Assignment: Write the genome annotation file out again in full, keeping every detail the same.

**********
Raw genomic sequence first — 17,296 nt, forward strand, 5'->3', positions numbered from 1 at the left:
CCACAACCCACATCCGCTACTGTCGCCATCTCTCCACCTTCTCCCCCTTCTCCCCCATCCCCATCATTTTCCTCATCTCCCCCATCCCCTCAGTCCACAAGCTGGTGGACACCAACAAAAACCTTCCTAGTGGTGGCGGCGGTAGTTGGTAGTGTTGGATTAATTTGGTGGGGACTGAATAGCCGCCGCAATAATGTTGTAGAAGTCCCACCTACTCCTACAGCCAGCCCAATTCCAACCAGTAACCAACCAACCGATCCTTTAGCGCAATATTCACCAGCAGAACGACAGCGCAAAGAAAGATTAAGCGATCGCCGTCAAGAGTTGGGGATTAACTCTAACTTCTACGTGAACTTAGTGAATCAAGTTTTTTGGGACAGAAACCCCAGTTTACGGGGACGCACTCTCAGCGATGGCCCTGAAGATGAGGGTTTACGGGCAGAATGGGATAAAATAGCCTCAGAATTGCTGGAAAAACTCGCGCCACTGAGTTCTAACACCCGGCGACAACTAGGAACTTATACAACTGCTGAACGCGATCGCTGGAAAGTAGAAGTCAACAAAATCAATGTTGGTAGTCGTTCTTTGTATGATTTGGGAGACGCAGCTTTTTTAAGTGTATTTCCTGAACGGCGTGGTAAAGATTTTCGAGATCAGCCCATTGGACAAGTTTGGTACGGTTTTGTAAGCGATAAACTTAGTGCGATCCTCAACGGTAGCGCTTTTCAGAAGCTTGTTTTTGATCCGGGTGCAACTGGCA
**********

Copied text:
Raw genomic sequence first — 17,296 nt, forward strand, 5'->3', positions numbered from 1 at the left:
CCACAACCCACATCCGCTACTGTCGCCATCTCTCCACCTTCTCCCCCTTCTCCCCCATCCCCATCATTTTCCTCATCTCCCCCATCCCCTCAGTCCACAAGCTGGTGGACACCAACAAAAACCTTCCTAGTGGTGGCGGCGGTAGTTGGTAGTGTTGGATTAATTTGGTGGGGACTGAATAGCCGCCGCAATAATGTTGTAGAAGTCCCACCTACTCCTACAGCCAGCCCAATTCCAACCAGTAACCAACCAACCGATCCTTTAGCGCAATATTCACCAGCAGAACGACAGCGCAAAGAAAGATTAAGCGATCGCCGTCAAGAGTTGGGGATTAACTCTAACTTCTACGTGAACTTAGTGAATCAAGTTTTTTGGGACAGAAACCCCAGTTTACGGGGACGCACTCTCAGCGATGGCCCTGAAGATGAGGGTTTACGGGCAGAATGGGATAAAATAGCCTCAGAATTGCTGGAAAAACTCGCGCCACTGAGTTCTAACACCCGGCGACAACTAGGAACTTATACAACTGCTGAACGCGATCGCTGGAAAGTAGAAGTCAACAAAATCAATGTTGGTAGTCGTTCTTTGTATGATTTGGGAGACGCAGCTTTTTTAAGTGTATTTCCTGAACGGCGTGGTAAAGATTTTCGAGATCAGCCCATTGGACAAGTTTGGTACGGTTTTGTAAGCGATAAACTTAGTGCGATCCTCAACGGTAGCGCTTTTCAGAAGCTTGTTTTTGATCCGGGTGCAACTGGCA